Some weeks ago Mom’s kitchen flooring was damaged and her floor has to be taken down to the sub-floor. Asbestos is involved and the project is on-hold awaiting abatement of the asbestos. All of her lower cabinets were removed to the garage as was her kitchen sink. She has been without tap water in her kitchen for 7 weeks and has been washing dishes in the bathroom sink.
This weekend I am visiting her and since there has been no news on when she will get the abatement done I decided to brainstorm how I could get some of her kitchen’s functionality back. A slop sink is $140 at the hardware store. I put out a call on Facebook thinking someone local might have one lying around in a barn or something—no luck. Then Mom told me that when she and Dad bought the house from his mother there was a laundry sink on the other side of the kitchen which had been removed when they made changes to the kitchen when I was just a baby. She described it, and I said, “I wonder if that’s the thing under the stairs in the basement?” I’d seen it as a kid and always thought it was an old washing machine or something and never paid much attention to it.
I went downstairs to check and it was the old laundry sink! It was old and the base was rusty and the faucet was in pieces (in the sink) and the copper feeder tubes had been cut; but it was a sink! Kelly and I brought it upstairs and I started taking inventory. All the parts for the faucet were there. If I was lucky I wouldn’t need to buy a new one. The feeder tubes simply unscrewed from the bottom of the faucet. All I seemed to need was a long horizontal tube to connect the drain up. ($10 at the hardware store, cut to length.) And the feeder lines from the sink that was removed to the garage had the same fittings as this antique!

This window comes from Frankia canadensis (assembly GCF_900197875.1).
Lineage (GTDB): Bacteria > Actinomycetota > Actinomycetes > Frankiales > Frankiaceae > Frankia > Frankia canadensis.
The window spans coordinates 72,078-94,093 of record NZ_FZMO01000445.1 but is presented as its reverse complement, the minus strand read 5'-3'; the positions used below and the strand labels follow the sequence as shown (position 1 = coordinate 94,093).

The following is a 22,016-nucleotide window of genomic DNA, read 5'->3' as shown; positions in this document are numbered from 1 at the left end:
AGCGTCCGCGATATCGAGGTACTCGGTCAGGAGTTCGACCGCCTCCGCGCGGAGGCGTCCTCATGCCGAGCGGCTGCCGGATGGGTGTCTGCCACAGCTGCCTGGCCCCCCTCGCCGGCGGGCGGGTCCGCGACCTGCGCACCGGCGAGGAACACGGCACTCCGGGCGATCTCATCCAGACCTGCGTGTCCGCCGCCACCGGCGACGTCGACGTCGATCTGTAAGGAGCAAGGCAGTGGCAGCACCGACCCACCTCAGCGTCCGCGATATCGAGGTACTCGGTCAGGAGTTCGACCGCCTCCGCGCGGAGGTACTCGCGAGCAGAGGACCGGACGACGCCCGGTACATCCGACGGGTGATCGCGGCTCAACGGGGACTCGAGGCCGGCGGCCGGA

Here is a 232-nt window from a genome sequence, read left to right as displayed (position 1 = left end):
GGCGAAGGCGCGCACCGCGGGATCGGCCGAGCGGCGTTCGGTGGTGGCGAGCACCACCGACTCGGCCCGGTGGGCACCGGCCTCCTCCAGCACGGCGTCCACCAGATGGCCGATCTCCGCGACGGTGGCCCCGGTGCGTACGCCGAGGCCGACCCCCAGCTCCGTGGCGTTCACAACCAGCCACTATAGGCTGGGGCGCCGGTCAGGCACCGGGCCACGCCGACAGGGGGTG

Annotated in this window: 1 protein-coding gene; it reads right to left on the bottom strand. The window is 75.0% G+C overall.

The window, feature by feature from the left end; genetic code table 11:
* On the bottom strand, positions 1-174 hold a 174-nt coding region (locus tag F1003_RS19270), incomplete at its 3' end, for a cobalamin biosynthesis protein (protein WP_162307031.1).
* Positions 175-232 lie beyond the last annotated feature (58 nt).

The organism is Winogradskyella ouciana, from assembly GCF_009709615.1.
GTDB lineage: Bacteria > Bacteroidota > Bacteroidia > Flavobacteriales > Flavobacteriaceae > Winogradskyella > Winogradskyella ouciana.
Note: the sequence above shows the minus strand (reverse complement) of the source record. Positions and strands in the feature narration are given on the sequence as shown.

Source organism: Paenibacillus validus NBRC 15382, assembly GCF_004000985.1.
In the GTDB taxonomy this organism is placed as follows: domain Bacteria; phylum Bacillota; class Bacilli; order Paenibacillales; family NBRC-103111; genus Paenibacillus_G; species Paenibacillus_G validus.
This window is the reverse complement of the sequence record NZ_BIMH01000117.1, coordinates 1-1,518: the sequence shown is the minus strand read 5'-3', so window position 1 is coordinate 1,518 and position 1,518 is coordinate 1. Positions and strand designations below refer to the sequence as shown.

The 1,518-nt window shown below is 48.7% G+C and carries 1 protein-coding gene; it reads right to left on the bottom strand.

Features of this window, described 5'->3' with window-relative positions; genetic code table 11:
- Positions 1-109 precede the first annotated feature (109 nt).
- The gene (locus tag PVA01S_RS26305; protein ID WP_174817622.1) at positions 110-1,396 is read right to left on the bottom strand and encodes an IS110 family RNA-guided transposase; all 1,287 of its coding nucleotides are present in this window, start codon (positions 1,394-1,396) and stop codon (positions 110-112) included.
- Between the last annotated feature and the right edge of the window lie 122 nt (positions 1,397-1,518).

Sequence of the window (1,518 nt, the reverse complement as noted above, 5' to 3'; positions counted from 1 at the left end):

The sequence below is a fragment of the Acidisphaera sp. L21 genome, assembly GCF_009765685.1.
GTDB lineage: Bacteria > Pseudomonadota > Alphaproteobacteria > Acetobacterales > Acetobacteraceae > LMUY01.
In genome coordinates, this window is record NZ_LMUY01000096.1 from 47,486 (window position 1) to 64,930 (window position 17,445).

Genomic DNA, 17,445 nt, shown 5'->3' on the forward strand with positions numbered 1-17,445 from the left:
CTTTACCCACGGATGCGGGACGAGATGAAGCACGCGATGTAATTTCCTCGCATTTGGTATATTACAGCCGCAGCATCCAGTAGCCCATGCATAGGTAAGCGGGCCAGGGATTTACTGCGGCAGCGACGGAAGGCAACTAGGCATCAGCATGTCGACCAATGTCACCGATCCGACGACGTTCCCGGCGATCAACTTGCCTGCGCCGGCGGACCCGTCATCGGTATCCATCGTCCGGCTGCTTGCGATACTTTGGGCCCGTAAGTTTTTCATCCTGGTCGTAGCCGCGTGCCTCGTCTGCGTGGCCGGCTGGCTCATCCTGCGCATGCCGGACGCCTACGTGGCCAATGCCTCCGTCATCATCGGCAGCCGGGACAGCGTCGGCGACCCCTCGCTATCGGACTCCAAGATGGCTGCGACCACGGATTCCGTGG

After a couple of false starts and pipe cuts and having to put a couple of 4x4s under it to get the right height (it’s a DEEP sink!) I got everything hooked up. Then…the moment of truth: I gingerly turned on the cold water valve. Water spluttered from the faucet! And it wasn’t spraying all over the place! It went down the drain and there was no leaking there either. The same thing happened with the hot. I was flabbergasted.
There are fancy-schmancy faucets around which people design whole homes, if ads on TV can be believed. But basic plumbing fixtures in the U.S. have not changed in decades. This sink and its faucet are 70 years old and have been sitting in a basement for 50 years. That I could reconnect them with a minimum of fuss and see it all work is impressive to say the least, and is a testament to the craftsmanship that went into their manufacture. Kelly said, “they don’t build them like they used to,” but they DO build them like they used to which is why I didn’t need 6 trips to the hardware store to make this happen.
Wherever he is, Dad is smiling a great big “I told you so,” as he undoubtedly was asked why he was saving that sink instead of throwing it away and very likely said, or at least thought, “we might be able to use it again some day.” He took it apart and left everything as if he would be hooking it back up next week. 50 years later I was able to pick up where he left off and give it new life. (Which hopefully will be very short!)
As Dr. McCoy said in the original Star Trek episode, “The Devil In The Dark,” “I’m beginning to think I can cure a rainy day!” And that, too, thanks to Dad.
[Oh P.S.: No one told Mom that they hadn’t disconnected her dishwasher, which is plumbed and drained completely separately from the sink! So I screwed it to the wall so it wouldn’t tip over and it’s now working fine too.]